Saturday, February 7, 2009

Crime for thee but not for me

Unlike Bill Clinton who rushed back to Arkansas to execute a mentally disabled man or George W. Bush who made fun of a condemned woman asking him for clemency, Barrack Obama arrived at the White House without any direct responsibility for killing people. It took all of four days to change that. Within four days of taking office Obama ordered missile strikes into Pakistan. The second of these strikes resulted in the death of a family with three children, the youngest a girl five years of age. By doing so Obama accomplished at least two things. He committed a war crime - that of attacking a country that the US is not at war with. And he became directly responsible for killing children. By itself maybe the attack is not that remarkable. The most powerful nation on earth now kills innocents with contemptuous ease and regularity. What was perhaps more disheartening was the equanimity with which the same liberals who had protested vigorously against the violation of international law under Bush received this news. Mostly, it was not worthy of comment, and certainly not of distraction from the ongoing celebration of ourselves for electing Barack Obama president. To point out that Barack Obama had become a killer of children was so gauche as to be beyond the pale. That he will continue on the path of more murder, more slaughter in Afghanistan is accepted and the statement by his defense secretary Robert Gates dropping the facade of democracy promotion, though continuing with the slaughter, is seen as some kind of victory. As if it mattered to those girls that their death was not in the service of democracy but in the service of ... well it is not clear what it was in the service of, but I am sure it involved Hope and Change (TM).

That racists and right wing bigots view people who don't dress like us or live like us as less than human is conventionally accepted. However, the devaluation of the lives and humanity of the brown and the black and the foreign has also been a persistent, if less often voiced, part of the liberal American view of the world. And this lethal condescension is not unique to our liberals. Richard Seymour, the author of "The Liberal Defense of Murder" who blogs at Lenin's Tomb, writes in a recent essay in the Guardian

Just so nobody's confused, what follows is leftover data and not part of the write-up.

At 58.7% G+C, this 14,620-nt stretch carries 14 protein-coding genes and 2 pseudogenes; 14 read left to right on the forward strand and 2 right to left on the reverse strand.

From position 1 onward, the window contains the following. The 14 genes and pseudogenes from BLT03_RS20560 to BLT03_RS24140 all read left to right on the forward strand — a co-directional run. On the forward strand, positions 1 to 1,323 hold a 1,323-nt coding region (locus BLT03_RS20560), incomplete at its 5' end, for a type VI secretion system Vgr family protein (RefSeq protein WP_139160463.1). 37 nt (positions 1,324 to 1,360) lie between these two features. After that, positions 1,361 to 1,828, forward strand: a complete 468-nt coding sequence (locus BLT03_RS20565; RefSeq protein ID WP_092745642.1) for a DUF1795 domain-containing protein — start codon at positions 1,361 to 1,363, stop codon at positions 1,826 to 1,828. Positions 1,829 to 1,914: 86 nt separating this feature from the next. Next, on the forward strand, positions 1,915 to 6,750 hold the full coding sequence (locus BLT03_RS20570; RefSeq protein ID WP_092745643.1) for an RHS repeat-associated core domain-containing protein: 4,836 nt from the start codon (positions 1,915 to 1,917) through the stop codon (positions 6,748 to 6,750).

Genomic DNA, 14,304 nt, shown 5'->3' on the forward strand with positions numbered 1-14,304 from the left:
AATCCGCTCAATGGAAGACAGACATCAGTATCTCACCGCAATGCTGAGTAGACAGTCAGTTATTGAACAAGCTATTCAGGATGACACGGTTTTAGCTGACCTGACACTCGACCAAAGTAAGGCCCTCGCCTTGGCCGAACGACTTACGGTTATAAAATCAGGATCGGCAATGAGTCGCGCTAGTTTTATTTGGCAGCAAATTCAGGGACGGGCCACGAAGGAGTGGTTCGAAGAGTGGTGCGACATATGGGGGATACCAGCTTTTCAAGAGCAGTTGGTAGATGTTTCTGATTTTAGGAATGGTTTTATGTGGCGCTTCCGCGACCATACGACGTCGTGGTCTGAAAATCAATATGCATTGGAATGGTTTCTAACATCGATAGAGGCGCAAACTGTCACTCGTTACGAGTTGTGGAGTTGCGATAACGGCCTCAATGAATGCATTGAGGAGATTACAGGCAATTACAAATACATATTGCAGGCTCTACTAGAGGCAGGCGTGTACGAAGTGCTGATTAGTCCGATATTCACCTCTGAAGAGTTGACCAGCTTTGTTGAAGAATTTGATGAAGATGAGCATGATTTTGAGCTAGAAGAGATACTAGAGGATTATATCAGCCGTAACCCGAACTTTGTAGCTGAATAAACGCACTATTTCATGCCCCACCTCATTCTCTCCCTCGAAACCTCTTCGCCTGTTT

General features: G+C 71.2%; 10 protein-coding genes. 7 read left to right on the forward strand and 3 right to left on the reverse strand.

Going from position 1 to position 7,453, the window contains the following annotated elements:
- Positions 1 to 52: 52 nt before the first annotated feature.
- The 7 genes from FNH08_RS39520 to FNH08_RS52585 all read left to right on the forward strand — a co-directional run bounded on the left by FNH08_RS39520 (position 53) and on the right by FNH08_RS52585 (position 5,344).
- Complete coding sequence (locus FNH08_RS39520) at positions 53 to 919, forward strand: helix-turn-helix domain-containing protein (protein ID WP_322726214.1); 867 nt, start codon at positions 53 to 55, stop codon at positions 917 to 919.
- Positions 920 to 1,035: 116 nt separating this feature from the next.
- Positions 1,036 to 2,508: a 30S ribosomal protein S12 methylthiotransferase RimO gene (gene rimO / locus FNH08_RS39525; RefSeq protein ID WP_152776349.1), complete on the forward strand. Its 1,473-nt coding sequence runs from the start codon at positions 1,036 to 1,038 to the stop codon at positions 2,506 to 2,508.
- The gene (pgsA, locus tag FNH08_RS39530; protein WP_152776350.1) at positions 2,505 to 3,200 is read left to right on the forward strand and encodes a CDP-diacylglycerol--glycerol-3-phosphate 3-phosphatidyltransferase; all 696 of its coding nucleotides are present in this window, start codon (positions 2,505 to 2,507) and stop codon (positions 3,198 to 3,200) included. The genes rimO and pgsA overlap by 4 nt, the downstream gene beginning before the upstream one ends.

In every country whose rulers have opted for empire, there has developed among the intellectual classes a powerful pro-imperial consensus, with liberals and leftwingers its most vociferous defenders.

Liberal imperialists have resisted explicitly racist arguments for domination, instead justifying empire as a humane venture delivering progress. Even so, implicit in such a stance was the belief that other peoples were inferior.
This belief becomes lethal when considering the "cost" of imperial adventures. The fifty people in a wedding party killed by a US bomb are important only insofar as they are a useful club with which to beat the Bush administration. That these were human beings with lives and loves is an understanding so far from the picture as to be nonexistent. With the coming of the Obama administration these people will also lose their value as clubs. And because they have been dehumanised more will be killed with ease. Ask most anyone how many people were killed in the Vietnam War. Like as not the answer will be 58,000 or thereabouts. Think upon the question and the answer.

Liberals came around to opposing the Iraq war in large numbers only when it became clear the beating we were taking in world opinion. The initial military victory was cheered on in most liberal venues - at least if the liberal New York Times and NPR are any indication. The slaughter in Falluja may have caused a slight discomfort but the effect did not last very long. My fear is that by the time the inhumanity that is sure to be practiced - after all our enemies are less than human - in this, the "right" war, leads to a further slide of US power and prestige many many more will have died. One's heart bleeds for what has happened and what will happen. But not, it seems, of bleeding heart liberals.

Commenting on the strikes the Guardian says
The strikes will help Obama portray himself as a leader who, though ready to shift the balance of American power towards diplomacy, is not afraid of military action.
Well, that makes it alright then.

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